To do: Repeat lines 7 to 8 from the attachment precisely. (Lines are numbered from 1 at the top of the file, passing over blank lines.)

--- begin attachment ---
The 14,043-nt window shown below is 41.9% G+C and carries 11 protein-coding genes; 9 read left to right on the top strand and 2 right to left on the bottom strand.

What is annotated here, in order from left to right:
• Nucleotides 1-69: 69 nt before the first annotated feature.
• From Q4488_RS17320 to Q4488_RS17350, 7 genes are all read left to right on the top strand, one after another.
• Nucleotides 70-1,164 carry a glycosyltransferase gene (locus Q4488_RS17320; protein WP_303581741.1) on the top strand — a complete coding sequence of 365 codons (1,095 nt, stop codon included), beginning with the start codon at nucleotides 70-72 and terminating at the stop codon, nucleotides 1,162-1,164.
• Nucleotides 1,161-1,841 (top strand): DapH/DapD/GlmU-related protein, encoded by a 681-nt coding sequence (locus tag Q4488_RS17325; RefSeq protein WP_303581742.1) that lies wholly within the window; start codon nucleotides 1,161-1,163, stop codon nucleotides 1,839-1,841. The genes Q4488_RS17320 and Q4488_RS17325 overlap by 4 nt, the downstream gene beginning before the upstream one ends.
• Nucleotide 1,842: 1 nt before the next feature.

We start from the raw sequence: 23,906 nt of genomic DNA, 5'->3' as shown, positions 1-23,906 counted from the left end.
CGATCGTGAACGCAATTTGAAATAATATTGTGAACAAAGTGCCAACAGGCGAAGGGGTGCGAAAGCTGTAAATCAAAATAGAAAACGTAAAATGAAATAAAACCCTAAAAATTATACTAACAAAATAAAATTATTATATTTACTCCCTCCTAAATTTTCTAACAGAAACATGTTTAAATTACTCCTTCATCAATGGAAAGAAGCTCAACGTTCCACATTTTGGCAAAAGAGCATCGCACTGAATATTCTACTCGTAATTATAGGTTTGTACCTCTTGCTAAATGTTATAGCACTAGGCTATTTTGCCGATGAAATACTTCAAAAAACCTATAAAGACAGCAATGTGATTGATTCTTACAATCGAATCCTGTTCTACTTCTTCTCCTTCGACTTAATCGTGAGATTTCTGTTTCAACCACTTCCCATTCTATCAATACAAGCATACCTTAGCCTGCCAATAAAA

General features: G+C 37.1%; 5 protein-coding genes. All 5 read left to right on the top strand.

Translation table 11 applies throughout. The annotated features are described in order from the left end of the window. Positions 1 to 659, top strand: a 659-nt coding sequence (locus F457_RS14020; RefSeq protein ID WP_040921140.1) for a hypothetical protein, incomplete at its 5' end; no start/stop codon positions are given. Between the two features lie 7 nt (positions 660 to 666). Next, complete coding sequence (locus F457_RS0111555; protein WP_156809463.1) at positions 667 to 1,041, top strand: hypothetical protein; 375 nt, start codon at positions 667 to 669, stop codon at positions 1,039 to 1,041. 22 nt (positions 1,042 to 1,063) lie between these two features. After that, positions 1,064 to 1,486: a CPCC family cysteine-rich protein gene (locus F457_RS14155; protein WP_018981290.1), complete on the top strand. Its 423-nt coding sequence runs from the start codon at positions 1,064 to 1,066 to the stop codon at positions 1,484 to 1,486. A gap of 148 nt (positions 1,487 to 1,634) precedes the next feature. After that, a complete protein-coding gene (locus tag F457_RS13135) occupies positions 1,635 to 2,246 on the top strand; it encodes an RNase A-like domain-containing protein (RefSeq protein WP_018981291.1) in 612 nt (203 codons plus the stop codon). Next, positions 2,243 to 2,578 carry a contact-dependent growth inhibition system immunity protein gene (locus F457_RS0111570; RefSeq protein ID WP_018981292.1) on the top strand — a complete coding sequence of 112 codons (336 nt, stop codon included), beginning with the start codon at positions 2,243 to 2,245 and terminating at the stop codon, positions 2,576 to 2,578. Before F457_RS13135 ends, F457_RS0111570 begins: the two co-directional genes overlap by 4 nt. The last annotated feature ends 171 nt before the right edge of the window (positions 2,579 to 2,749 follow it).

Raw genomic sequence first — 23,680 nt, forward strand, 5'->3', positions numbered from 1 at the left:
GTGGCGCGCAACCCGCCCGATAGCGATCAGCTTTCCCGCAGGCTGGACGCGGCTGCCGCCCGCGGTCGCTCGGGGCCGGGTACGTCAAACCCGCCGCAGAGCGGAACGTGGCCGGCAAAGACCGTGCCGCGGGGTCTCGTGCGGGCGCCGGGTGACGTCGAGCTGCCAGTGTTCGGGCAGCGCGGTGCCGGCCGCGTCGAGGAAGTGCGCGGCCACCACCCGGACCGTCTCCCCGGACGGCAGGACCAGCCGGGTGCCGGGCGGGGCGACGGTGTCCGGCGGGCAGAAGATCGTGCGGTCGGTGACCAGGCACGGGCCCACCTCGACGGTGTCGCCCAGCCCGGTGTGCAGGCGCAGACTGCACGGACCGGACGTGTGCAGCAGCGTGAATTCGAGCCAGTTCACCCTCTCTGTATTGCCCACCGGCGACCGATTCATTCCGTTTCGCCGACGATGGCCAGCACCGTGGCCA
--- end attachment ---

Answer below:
• Nucleotide 1,842: 1 nt before the next feature.

We start from the raw sequence: 23,906 nt of genomic DNA, 5'->3' as shown, positions 1-23,906 counted from the left end.